Infection control is one of the twenty-first century’s most challenging health problems, as witnessed by global debates about microbial resistance and several high-profile hospital infection scandals. This interdisciplinary volume brings together work from leading historians, researchers, healthcare professionals and policy makers to consider the history, practice and future of hospital infection control in the UK. Through personal reflections, historical case studies, policy debates and accounts of specific hospitals this volume explores the roles of technology, healthcare professions, emotional attitudes, and human factors and ergonomics in the translation of scientific knowledge into clinical practice. These insights into the theory and practice of infection control in the operating room, bedside, laboratory and boardroom, provide vital reading not only for historians of medicine, practitioners and policy makers, but also for researchers in the arts, humanities and social sciences.
The introduction sets out the scope of this book, an interdisciplinary volume that includes work from ten leading historians, healthcare professionals and policy makers who consider the history, practice and future of infection control since the mid-nineteenth century. Infection prevention and control is one of the twenty-first century’s most challenging problems, as indicated by global concerns about antimicrobial resistance (AMR). But most attention has been paid to antimicrobial drugs, rather than the personnel, practices and alternative technologies associated with hospital infection control, or the history of hospital practice. The essays in this volume bring a new perspective to a pressing global problem.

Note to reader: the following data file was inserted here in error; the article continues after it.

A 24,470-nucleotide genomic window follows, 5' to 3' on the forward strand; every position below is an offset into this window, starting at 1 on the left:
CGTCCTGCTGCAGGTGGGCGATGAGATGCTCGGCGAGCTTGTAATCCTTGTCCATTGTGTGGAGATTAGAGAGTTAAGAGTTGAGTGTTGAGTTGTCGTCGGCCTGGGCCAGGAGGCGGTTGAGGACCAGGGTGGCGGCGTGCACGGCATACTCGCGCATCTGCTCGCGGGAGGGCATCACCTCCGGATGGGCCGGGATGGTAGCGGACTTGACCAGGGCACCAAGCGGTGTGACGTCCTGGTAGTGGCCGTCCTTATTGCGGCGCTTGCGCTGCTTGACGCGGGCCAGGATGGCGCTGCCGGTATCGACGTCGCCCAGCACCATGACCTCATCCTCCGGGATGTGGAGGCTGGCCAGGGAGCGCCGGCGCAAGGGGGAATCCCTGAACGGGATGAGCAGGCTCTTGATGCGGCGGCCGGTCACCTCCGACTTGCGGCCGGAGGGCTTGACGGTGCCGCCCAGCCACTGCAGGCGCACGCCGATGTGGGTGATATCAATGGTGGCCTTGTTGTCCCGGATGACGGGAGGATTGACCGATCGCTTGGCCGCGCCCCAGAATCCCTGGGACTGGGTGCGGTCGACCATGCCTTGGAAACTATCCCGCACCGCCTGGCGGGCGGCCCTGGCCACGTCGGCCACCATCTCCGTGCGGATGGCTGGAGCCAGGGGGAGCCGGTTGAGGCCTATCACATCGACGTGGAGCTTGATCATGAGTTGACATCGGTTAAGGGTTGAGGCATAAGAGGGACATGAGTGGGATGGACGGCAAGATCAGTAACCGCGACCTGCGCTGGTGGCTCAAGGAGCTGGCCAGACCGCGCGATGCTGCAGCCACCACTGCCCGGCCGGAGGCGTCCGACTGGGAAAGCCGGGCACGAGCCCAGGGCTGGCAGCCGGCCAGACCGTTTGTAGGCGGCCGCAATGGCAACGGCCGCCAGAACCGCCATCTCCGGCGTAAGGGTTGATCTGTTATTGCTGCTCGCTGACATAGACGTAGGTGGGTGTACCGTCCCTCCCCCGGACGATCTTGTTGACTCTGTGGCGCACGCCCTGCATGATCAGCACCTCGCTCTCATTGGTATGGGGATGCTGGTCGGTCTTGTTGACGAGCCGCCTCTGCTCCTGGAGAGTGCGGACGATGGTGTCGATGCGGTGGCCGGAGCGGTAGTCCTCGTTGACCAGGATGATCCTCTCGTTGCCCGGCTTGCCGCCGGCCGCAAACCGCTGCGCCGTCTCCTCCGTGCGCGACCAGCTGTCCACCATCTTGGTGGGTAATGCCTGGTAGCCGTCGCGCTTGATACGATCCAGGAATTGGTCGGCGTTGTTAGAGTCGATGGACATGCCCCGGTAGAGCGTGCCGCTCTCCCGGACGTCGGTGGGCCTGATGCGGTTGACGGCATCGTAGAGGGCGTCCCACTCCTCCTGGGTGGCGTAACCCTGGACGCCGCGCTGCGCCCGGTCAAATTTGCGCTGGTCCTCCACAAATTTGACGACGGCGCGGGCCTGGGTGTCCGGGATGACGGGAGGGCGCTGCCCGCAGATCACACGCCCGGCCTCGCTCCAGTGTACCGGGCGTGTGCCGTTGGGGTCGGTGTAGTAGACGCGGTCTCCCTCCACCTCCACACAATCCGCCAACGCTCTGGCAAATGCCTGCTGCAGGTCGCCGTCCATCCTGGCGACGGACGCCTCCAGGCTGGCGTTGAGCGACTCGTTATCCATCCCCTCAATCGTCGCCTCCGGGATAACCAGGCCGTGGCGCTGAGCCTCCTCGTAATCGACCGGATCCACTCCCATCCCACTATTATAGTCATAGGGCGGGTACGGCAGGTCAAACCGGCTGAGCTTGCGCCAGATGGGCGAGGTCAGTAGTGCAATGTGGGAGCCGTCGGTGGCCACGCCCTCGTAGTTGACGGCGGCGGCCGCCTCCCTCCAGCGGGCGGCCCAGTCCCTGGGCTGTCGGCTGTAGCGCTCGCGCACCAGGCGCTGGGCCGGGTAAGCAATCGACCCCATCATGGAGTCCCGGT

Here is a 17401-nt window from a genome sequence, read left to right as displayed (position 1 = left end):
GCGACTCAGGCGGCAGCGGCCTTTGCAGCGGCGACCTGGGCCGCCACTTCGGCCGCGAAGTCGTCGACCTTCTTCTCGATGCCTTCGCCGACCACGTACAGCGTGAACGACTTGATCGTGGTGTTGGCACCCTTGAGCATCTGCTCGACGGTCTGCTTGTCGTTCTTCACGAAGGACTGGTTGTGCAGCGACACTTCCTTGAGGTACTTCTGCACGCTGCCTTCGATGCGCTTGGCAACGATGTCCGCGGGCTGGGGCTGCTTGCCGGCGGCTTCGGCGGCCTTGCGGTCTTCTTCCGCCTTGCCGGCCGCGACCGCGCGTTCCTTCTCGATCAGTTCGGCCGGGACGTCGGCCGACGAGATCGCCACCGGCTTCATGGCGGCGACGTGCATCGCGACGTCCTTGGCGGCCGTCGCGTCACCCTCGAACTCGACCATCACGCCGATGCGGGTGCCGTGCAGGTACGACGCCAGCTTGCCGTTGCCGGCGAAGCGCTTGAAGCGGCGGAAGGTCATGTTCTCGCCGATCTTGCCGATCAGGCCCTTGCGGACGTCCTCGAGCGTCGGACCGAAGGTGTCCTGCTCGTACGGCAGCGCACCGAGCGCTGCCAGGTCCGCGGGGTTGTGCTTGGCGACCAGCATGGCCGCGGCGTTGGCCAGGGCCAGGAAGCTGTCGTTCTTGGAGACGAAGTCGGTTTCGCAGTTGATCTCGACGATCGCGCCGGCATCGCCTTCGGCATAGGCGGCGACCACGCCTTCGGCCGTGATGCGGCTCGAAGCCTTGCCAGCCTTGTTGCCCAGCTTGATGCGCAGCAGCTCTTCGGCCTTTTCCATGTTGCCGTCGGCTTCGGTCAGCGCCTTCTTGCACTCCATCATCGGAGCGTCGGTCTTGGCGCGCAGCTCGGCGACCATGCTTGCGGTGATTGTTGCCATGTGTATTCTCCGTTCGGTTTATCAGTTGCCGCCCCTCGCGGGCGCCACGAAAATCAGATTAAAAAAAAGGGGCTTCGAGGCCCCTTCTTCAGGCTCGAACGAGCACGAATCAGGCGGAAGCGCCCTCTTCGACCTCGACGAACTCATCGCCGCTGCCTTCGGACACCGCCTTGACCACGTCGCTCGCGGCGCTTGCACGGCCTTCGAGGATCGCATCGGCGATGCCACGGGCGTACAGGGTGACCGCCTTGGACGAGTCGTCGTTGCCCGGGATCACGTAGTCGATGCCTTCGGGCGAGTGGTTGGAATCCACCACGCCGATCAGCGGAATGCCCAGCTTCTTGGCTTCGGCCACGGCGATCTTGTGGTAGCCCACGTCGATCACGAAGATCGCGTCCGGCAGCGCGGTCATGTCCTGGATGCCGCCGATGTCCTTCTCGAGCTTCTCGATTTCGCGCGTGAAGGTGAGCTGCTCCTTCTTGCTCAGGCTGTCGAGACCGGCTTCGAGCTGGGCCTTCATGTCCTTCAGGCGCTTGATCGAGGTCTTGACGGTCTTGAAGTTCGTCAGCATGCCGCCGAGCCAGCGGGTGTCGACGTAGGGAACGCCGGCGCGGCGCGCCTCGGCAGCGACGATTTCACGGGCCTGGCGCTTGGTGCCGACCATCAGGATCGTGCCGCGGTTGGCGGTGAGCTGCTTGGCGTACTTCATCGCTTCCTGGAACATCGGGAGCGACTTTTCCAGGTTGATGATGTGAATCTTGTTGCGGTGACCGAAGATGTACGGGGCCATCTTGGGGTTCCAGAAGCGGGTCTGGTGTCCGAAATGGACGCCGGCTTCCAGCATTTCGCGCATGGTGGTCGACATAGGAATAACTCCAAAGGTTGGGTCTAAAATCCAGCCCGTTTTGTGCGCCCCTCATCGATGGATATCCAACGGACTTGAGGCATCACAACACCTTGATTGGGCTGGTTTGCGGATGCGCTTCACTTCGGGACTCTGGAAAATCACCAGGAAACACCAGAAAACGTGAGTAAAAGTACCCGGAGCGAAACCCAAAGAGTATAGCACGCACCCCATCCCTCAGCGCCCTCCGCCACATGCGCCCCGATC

This volume shows how history can enrich our understanding of current issues of hospital infection control, including AMR, and inform perspectives on the future. For example, while efforts to develop new classes of antimicrobial drugs are undoubtedly important, they should not overshadow the financial, personnel and governance methods necessary to maintain high standards of infection control in the hospital environment, which have proven successful in recent years. The essays in this volume have shown the value historical understandings of the past can bring to modern day concerns, as well as the ways history has been misused to justify the notion of ‘progress’.